According to Bond, Kozinski would “send sexually explicit and otherwise raunchy jokes; the existence of the list was first publicized in 2008.”

Kavanaugh has claimed not to have known about this list or any of Kozinski’s behavior. Bond is incredulous:

In his hearings, Kavanaugh was asked by Sens. Orrin Hatch and Mazie Hirono if he was aware of the email list, and if he had received emails from Kozinski with sexually explicit content. In response to these questions, he said he couldn’t recall anything like that. And, in response to a written question for the record—“Has Judge Kozinski ever made comments about sexual matters to you, either in jest or otherwise?”—Kavanaugh responded, “I do not remember any such comments.”

“This last response,” Bond writes, “leaves me wondering whether Kavanaugh and I clerked for the same man.”

“Kozinski pressured me to join; it’s hard to imagine that he wouldn’t have approached Kavanaugh. It wasn’t required that former clerks would join his gag list, but there was intense pressure to remain in the good graces of a boss who would still be needed for recommendations.”

“Kavanaugh’s relationship with Kozinski,” she continues, “started as a judge-clerk relationship—a relationship that Kozinski describes as ‘the most intense and mutually dependent one … outside of marriage, parenthood, or a love affair.’” And:

In that same article, which Kavanaugh has approvingly referenced, Kozinski states that “[j]udge and law clerk are [in fact] tethered by an invisible cord for the rest of their mutual careers.” Over the years, that invisible cord has been short for Kozinski and Kavanaugh. They have sat on panels together and co-authored books. (In the hearings, Hatch asked Kavanaugh questions about how frequently the two men spoke, and Kavanaugh answered “not often,” and went on to note that Kozinski worked in Pasadena, California, while Kavanaugh currently works in D.C.)

But Kavanaugh remained close to Kozinski. Mother Jones‘ Stephanie Mencimer writes:

Kavanaugh clerked for Kozinski in the early 1990s, and both Kozinski and Kavanaugh clerked for Supreme Court Justice Anthony Kennedy—Kozinski when Kennedy was serving on the 9th Circuit, and Kavanaugh at the Supreme Court. The pair also worked together to vet potential clerks for Kennedy, whose seat Kavanaugh seeks to fill. One of Kozinski’s sons clerked for Kavanaugh on the DC Circuit. In 2015, Kavanaugh and Kozinski appeared together on a panel organized by the Federalist Society, the conservative judicial organization supporting Kavanaugh’s nomination.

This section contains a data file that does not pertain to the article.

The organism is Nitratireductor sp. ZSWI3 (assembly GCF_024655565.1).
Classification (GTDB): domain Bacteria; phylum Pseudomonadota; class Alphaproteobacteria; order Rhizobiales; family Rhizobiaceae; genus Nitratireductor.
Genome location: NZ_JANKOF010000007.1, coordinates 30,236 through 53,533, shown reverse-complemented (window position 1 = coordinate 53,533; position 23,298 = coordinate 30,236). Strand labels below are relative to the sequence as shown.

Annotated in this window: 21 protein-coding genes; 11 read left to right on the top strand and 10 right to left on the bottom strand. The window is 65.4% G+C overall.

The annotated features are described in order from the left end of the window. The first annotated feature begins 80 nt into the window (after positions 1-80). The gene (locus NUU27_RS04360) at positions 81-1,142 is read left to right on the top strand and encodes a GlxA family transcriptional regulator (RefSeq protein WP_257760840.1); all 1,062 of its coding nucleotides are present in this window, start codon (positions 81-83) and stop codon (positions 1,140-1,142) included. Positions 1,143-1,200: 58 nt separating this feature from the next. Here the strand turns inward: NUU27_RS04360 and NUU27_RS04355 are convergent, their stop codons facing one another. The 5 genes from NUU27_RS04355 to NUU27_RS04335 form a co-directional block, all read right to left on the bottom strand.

In her article, Bond goes on to describe in very graphic detail some of the emails sent to the “Easy Rider” list by Kozinski, which I will not repeat here. She maintains—and she makes a compelling case—that Kavanaugh almost certainly received those emails. In fact, she’s clearly laying out a trail of crumbs for reporters to follow.

“Kozinski exposed us to this sort of material almost every day of the clerkship. The only way that Kavanaugh could not recall any comments about sexual matters would be if he had amnesia about the clerkship in its entirety,” Bond writes.

It is one thing for consenting adults to engage in sharing sexually explicit materials. It’s another thing altogether to make the circulation of such materials by a boss (in this case, Kozinski) a de facto condition of your job.

And it’s yet another thing to elevate a man, Kavanaugh, to the Supreme Court who almost certainly participated directly or indirectly in the daily sexual harassment of his colleagues by their boss and was silent in the face of abusive behavior. The prospect that he allegedly assaulted at least one person makes his nomination untenable.

We are in an Anita Hill moment. It is 2018, but it might as well be 1991. Only this time, the role of Joe Biden is potentially being played by five female senators.

That is not acceptable. It is not inevitable. Female senators can stop this. They must vote no. And we must make them.